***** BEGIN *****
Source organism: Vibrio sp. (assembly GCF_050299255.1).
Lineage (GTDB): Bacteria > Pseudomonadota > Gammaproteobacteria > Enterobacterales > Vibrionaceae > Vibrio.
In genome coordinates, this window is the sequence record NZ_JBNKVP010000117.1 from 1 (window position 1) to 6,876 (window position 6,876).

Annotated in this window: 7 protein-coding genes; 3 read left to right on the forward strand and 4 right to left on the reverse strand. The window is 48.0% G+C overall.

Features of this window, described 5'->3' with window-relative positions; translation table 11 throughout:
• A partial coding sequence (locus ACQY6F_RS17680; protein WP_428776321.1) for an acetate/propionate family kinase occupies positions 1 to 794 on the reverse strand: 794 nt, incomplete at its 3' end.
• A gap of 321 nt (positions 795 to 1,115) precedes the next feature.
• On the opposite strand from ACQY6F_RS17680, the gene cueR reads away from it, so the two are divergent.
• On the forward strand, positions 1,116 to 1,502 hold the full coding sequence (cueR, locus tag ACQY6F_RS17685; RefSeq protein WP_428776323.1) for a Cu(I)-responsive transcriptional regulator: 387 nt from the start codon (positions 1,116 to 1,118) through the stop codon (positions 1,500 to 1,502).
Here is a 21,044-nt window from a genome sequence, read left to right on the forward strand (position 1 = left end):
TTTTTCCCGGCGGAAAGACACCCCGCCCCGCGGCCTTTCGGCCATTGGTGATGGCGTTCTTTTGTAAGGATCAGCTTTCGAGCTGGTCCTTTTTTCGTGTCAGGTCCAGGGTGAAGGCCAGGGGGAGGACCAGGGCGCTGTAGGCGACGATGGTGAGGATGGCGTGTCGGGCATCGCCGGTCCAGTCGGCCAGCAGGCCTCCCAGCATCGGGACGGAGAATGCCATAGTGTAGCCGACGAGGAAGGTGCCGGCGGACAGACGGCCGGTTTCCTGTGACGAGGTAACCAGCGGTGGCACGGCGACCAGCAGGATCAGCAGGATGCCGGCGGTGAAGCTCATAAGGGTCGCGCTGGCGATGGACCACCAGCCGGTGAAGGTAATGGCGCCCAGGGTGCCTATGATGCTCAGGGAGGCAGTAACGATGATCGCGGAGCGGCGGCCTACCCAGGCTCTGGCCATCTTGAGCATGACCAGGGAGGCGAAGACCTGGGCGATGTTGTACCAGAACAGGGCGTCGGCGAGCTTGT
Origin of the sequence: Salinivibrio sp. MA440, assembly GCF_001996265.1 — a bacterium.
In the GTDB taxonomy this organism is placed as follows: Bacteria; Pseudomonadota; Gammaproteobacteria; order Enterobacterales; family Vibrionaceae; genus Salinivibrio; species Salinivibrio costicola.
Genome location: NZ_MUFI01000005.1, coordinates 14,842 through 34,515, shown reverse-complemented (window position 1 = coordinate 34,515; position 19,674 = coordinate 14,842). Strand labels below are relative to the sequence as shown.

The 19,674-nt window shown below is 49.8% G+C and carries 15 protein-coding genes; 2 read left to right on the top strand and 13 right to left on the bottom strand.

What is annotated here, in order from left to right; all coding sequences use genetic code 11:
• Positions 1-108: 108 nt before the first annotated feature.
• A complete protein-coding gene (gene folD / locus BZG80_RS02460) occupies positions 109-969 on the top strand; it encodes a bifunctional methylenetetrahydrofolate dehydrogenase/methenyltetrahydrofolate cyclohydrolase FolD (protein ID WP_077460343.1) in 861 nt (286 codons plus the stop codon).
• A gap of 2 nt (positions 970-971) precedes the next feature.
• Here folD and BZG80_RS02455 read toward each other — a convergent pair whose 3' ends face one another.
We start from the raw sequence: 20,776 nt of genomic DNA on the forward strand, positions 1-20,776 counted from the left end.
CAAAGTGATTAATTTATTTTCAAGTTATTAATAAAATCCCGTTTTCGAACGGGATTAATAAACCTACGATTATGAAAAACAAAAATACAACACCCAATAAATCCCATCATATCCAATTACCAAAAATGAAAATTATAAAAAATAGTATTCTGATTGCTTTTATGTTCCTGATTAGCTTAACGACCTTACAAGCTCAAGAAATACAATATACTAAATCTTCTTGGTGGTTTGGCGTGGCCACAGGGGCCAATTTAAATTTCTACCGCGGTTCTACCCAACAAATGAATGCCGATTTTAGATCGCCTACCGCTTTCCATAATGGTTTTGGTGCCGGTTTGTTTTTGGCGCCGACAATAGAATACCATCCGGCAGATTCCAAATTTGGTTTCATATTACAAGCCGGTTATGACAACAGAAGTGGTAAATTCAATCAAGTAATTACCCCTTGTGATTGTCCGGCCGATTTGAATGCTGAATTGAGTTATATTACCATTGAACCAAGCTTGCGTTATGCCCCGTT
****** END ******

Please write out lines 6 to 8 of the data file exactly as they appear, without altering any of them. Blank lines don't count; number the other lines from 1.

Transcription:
• A partial coding sequence (locus ACQY6F_RS17680; protein WP_428776321.1) for an acetate/propionate family kinase occupies positions 1 to 794 on the reverse strand: 794 nt, incomplete at its 3' end.
• A gap of 321 nt (positions 795 to 1,115) precedes the next feature.
• On the opposite strand from ACQY6F_RS17680, the gene cueR reads away from it, so the two are divergent.